Labor Day weekend marks a transition – from Summer to Fall, and from Vacation to School. True, some schools in our area started a week or so earlier this year to add instruction days. But that’s a distinction without a difference. The beginning of the school year – the “real deal” – starts this week.

Teachers understand this – the feeling that it’s the same cycle starting over, and yet at the same time, it’s completely different. That’s part of why teachers return to their classroom at this time every year, starting the cycle again – it’s different. Each student is different, even if we can see teenager trends and generalities. Each group of students is different when they are together, even if they are a group of athletes that may tend to act a certain way or a group of student debaters that may tend to act a different way. The combinations are unique.

Perhaps that’s why we’re here each year, too. The new school year is perhaps also a good time to reflect on that.

© 2015 Thinkstock.com
© 2015 Thinkstock.com

I’m a local exchange program coordinator. My husband and I work with teenaged exchange students between the ages of 15-18 from other countries who come to the United States for one semester or a full academic year to live with an American family and go to high school here. We help find host families, “match” students to a family, and supervise/guide/mentor students and host families during the exchange year. We have also hosted students ourselves, having shared our home with more than a dozen students over the past 12 years.

I started this blog just over four years ago with vague notions of sharing with others our family’s experiences as a host family and Mark’s and my experiences as coordinators, and maybe getting a few ideas from others so we could do better in both categories. It’s far surpassed my expectations. We have received emails from host parents around the world who share a few thoughts, ask for advice, and let us know how their student is doing. We have heard from parents wondering how to help their child succeed on an exchange many miles from home. We have heard from teens asking for advice on how to talk to a host parent on sensitive issues as well as asking where they should go on exchange before they’ve made any decisions. There is a large community out there!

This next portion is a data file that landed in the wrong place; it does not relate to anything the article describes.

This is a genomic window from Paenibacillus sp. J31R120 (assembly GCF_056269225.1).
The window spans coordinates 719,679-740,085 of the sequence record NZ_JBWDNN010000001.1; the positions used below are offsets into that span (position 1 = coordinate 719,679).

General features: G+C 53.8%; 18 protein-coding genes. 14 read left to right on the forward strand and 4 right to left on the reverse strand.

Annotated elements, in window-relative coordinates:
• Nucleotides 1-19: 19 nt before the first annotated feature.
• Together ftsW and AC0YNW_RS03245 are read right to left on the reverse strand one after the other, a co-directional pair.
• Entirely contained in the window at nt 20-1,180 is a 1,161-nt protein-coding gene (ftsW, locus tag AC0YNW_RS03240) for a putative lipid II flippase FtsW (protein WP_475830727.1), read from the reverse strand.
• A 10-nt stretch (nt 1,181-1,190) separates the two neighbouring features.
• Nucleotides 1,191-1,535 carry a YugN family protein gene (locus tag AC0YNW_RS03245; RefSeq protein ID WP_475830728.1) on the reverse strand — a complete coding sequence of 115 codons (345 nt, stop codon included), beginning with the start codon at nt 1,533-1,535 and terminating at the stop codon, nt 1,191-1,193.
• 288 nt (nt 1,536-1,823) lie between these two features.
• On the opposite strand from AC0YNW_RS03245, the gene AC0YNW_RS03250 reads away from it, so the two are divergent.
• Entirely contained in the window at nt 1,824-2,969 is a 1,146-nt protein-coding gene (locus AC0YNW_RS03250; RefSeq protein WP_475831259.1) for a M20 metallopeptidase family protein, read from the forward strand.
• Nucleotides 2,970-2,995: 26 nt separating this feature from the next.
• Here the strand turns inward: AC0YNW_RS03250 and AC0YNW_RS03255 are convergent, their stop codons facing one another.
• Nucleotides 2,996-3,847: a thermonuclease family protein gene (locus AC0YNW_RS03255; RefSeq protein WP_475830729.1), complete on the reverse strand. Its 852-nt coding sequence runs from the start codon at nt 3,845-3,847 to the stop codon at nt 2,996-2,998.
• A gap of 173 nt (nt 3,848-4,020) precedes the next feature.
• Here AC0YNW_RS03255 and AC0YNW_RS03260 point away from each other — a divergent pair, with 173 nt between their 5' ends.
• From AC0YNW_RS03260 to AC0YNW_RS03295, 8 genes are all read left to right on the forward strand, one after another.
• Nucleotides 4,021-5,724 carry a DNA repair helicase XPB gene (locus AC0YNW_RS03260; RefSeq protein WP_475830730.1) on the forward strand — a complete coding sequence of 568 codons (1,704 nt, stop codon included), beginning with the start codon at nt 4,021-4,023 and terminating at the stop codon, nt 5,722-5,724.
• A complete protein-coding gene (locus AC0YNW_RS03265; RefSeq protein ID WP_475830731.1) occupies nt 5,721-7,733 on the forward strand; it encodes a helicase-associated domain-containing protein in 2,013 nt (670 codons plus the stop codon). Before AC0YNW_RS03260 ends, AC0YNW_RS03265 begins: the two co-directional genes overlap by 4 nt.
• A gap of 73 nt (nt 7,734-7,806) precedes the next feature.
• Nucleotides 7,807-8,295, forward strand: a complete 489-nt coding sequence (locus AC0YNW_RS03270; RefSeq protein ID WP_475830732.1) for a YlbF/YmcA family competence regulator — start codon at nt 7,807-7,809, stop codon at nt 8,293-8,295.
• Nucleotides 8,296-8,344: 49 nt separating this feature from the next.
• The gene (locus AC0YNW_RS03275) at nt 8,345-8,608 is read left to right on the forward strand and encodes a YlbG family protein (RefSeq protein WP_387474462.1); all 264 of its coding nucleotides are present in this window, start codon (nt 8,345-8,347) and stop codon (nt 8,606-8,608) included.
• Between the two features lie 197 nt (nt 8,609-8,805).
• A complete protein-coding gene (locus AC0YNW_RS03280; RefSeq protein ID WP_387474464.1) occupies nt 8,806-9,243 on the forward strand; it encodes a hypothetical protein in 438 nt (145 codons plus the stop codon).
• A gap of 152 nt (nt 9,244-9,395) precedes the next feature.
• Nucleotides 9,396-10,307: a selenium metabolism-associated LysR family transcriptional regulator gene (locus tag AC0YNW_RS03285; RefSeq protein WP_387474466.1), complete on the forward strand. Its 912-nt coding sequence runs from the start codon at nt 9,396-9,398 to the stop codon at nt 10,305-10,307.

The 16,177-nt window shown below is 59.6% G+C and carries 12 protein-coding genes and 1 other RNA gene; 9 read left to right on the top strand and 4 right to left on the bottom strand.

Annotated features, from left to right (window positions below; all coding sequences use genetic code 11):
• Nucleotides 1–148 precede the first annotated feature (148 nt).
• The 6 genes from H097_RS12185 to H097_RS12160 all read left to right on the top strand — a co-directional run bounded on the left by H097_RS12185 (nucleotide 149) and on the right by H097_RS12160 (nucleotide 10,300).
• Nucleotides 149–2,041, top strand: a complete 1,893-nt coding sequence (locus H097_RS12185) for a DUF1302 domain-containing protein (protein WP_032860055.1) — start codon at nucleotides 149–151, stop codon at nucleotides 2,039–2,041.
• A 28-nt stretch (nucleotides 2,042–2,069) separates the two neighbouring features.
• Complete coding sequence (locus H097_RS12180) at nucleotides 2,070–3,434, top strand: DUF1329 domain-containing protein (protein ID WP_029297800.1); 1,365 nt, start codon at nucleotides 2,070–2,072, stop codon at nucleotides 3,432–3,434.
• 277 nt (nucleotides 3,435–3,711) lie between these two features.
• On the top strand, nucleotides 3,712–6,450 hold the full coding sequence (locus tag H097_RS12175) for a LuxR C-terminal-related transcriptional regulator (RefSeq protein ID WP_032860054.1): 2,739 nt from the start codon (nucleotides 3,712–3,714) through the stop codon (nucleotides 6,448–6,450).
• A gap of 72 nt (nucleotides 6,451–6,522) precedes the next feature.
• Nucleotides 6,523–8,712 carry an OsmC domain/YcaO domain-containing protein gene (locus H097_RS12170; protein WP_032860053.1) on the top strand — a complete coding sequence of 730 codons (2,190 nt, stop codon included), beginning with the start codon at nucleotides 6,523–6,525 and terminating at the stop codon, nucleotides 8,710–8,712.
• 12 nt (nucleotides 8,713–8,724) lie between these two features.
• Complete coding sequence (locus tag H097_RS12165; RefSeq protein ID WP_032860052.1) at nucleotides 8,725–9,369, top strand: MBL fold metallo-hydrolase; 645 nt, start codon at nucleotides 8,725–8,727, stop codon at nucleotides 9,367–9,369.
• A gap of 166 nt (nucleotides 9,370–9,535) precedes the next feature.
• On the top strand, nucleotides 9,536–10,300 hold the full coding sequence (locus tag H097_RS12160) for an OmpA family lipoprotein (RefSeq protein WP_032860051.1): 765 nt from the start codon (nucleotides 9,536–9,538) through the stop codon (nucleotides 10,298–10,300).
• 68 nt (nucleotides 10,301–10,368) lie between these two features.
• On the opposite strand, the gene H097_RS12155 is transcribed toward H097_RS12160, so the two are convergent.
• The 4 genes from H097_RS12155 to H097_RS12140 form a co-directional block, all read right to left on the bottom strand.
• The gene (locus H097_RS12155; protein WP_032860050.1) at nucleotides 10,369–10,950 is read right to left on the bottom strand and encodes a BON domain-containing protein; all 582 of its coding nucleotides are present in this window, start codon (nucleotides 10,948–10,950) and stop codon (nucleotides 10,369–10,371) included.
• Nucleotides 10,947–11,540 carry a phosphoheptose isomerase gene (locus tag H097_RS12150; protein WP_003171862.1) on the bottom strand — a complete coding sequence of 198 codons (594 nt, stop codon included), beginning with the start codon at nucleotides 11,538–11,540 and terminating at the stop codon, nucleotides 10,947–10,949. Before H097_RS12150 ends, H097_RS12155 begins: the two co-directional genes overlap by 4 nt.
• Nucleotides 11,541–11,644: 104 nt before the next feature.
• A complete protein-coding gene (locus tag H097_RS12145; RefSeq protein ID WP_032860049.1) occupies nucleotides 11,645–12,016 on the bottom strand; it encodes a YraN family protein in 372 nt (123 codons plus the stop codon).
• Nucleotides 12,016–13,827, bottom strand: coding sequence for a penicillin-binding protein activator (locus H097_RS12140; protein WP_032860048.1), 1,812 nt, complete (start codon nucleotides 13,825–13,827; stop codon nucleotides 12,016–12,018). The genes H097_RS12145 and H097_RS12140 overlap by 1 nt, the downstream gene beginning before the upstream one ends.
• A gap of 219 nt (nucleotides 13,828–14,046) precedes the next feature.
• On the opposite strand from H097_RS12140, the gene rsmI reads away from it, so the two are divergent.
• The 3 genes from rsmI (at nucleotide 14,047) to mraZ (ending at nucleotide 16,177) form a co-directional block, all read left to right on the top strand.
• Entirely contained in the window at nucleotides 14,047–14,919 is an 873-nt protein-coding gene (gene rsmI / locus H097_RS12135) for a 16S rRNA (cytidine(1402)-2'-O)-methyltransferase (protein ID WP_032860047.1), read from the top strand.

LHK MCT Sven
Dinner in Berlin with Sven, one of our own German students, seven years after he returned home.

The emails and comments have added to the personal connections we have made with former students who have returned to their home countries, and sometimes their parents as well. We have been given tours of the city in Berlin by one of our German sons’ parents. Parents of students we supervised – students who didn’t even live with us, we just talked to or met with them every month – have offered us seven-course dinners at their restaurant, invited us to their home for family dinner, and sent us heartfelt thank-yous for helping their child develop into young adults.

It reminds us what it’s all about. The U.S. Department of State encourages international cultural exchanges as a means to improve relations between our country and others. Former Secretary of State Hillary Clinton has said that the goodwill and exposure to other cultures that exchange programs foster are “critical to meeting the challenges of today’s world,” and Secretary of State John Kerry has said that “international education creates life-long friendships between students and strengthens the bonds between nations.”